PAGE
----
Tag Archives: animated films

Pop!: One Hundred and One Dalmatians

It is a go-to pocket complaint of modern Disney that, at some point, they lost interest in the mythic and left the magical by the wayside. From the dark days of the 1960s until darn near the embryonic stages of the 1990s, their films were marked by increasingly poor animation quality and a loss of exploration and heart to match. One Hundred and One Dalmatians holds the unfortunate distinction of being definitively the locus of this three decade dalliance with ground-level storytelling, the period where Disney turned its back on the skies. All of this circles around one point: One Hundred and One Dalmatians is a crying shame, and one of the most disappointing Disney features every released. Continue reading

National Cinemas: The Adventures of Prince Achmed

This being the second of two new reviews of 1926 films for the National Cinemas month on German Cinema (replacing a much longer essay I had planned to finish the month off with, but since it has been many months since September now I decided to formally use that essay for another purpose and not align it with the National Cinemas project, which I can now put to rest). 

So yes, Snow White and the Seven Dwarves was not the first animated feature length release. That title is usually claimed a full eleven years earlier by a Lette Reiniger’s The Adventures of Prince Achmed, but even here we find ourselves in murky waters. At least two other full length animated features are known to have existed and since been lost to the briny depths of film history, so in truth, neither Snow White nor The Adventures of Prince Achmed deserve the “revolutionary” claim they are often afforded. None of this really matters though; they are both stellar, all-time releases important less for their singular status (although rest assured, Achmed is indeed a singular film for other reasons) than for how sterling they are as art and storytelling even today. They are stupendous films, great when they were released, yes, but they would be as great still if they were released just today. Continue reading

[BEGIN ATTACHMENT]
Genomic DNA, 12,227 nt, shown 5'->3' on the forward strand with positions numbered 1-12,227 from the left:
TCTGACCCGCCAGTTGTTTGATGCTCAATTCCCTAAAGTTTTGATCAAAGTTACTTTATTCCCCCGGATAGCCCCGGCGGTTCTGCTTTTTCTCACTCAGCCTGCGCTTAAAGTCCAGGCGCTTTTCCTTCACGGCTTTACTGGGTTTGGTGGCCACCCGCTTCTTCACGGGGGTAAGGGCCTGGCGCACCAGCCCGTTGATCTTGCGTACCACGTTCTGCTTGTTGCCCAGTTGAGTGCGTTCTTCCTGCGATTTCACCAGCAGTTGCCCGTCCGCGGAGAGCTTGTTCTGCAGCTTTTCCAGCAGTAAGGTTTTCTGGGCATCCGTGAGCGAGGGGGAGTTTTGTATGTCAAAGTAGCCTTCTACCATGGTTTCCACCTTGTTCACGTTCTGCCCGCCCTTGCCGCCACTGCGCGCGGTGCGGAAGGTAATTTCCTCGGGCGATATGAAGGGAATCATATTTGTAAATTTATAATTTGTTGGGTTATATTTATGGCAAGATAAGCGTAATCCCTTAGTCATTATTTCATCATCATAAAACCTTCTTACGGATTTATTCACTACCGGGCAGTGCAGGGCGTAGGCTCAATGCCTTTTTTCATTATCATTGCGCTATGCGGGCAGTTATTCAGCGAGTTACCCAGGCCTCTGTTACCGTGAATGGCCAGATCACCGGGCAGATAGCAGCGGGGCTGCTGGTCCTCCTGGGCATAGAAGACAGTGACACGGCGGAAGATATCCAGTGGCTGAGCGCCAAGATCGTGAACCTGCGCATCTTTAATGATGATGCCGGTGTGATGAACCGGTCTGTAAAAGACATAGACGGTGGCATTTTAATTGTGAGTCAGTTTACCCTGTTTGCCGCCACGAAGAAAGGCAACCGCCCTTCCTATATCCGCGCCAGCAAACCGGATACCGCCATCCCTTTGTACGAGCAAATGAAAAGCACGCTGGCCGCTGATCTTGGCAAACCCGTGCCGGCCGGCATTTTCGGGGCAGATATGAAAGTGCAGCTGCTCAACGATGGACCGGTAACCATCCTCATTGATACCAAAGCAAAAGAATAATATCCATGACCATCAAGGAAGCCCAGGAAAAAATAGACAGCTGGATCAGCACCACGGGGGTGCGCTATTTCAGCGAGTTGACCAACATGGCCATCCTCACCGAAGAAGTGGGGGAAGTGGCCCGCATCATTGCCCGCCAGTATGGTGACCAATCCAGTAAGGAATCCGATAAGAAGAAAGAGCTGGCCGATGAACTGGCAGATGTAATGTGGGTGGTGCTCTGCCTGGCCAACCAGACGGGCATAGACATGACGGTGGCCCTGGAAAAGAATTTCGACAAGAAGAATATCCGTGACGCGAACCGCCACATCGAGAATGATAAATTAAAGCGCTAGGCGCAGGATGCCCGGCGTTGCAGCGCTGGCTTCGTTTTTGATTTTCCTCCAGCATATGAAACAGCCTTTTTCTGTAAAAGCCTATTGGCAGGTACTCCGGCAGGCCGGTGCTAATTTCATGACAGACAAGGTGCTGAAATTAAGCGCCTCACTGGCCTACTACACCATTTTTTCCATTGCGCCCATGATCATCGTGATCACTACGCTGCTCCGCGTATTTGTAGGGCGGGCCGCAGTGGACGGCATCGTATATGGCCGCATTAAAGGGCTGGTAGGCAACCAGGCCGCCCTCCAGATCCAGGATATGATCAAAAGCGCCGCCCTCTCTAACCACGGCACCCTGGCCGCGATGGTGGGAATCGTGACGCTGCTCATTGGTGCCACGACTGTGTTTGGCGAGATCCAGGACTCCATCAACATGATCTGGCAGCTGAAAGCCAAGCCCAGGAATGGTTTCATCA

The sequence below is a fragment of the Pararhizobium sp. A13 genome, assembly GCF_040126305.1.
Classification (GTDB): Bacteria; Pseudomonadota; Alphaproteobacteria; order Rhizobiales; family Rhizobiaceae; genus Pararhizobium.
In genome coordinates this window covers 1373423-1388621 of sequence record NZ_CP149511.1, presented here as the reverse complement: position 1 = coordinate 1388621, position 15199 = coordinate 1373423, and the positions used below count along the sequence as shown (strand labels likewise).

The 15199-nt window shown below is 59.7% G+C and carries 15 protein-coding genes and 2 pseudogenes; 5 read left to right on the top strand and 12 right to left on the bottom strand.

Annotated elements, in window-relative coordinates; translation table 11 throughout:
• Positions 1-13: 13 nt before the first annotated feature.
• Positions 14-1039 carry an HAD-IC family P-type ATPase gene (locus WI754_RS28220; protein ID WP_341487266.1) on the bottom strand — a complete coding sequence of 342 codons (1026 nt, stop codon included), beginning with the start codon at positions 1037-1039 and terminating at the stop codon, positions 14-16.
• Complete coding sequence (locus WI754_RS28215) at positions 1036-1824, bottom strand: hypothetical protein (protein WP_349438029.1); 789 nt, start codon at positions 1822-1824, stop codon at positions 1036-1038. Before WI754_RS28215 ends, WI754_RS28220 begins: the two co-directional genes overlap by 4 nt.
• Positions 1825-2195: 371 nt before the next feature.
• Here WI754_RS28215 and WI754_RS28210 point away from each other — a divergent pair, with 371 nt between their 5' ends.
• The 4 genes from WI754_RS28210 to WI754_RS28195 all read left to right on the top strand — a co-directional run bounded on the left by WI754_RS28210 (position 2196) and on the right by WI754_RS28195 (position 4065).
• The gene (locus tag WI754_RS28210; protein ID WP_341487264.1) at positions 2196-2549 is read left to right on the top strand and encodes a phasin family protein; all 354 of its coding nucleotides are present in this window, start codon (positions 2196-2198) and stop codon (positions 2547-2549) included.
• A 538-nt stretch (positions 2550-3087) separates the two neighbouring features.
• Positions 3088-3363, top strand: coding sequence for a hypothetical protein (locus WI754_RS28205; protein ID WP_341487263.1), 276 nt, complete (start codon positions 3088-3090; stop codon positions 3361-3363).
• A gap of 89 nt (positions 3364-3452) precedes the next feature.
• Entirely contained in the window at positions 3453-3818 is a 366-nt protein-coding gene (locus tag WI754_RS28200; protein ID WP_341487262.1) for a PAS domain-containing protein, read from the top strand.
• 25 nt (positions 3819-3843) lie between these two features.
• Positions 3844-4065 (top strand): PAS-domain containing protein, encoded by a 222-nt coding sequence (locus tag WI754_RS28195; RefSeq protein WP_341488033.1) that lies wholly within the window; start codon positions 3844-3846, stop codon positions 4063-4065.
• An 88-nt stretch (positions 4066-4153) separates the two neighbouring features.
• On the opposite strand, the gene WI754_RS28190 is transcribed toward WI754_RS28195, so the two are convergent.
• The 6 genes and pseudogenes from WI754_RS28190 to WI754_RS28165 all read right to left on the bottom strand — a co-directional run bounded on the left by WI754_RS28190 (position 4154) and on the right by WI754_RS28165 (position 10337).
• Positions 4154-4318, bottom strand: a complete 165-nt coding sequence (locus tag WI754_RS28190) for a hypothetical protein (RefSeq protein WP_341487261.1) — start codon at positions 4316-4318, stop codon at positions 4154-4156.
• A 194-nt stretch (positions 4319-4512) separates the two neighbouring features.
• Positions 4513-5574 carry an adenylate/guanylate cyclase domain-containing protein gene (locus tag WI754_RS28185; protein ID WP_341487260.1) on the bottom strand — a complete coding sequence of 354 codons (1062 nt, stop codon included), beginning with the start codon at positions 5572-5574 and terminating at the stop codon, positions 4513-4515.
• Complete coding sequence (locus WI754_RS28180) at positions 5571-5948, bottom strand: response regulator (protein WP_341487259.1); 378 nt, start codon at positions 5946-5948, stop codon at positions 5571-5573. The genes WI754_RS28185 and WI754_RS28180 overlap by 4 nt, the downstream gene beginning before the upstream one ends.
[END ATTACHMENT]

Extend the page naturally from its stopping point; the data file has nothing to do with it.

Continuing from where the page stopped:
Review: The SpongeBob Movie: Sponge Out of Water

sb2-ff-001rv2First aired in 1999, the “SpongeBob” animated television show is defined primarily by an aesthetic of chill, off-the-cuff, non-confrontational madness. It is a show left uncontrolled with its own id in a room, forced to confront its own nonsense and live with it and have the most glorious time of its existence simply being itself. It is a wonderful slice of animation as character definition, radical in subtle ways and existential and playful without ever seeming over-worked or tired. Above all, it never really seems to try. It simply exists in its own state, not so much working to function a certain way as laying itself down and exploring whatever comes out of its mind at that moment. It seems gloriously uncontainable, but never too hungry to lash out or rush around for the sake of energy in every direction it can. It’s a show of quiet confusion, aloof froth, and lazy charm. It is something that does not seem to have been produced or created, but found and observed. It is free of exposition, free of explanation. It is pure, un-worked, and unworkable. It seems effortless. Continue reading

75th Anniversary Film Favorites: Fantasia


phaseIn honor of their seventy-fifth anniversary in 2015, I present a pair of reviews for my two favorite Disney animated releases, both released in the same year, 1940, and both far more challenging and transformative than any feature film the company has yet released since. The two introductory paragraphs of the reviews are identical or nearly identical, but the meat of the reviews are film-specific.

Fresh off of reinventing cinema with the 1937 release of Snow White and the Seven Dwarves, Walt Disney and his band of merry auteurs certainly made enough money to rest on their laurels and produce what would have assuredly been a hugely successful similar film. Another princess, another band of silly sidekicks, another all-time expressionist cinematic villain, you get the deal. Things would have gone down smoothly, and Disney and friends would have been laughing all the way to the bank.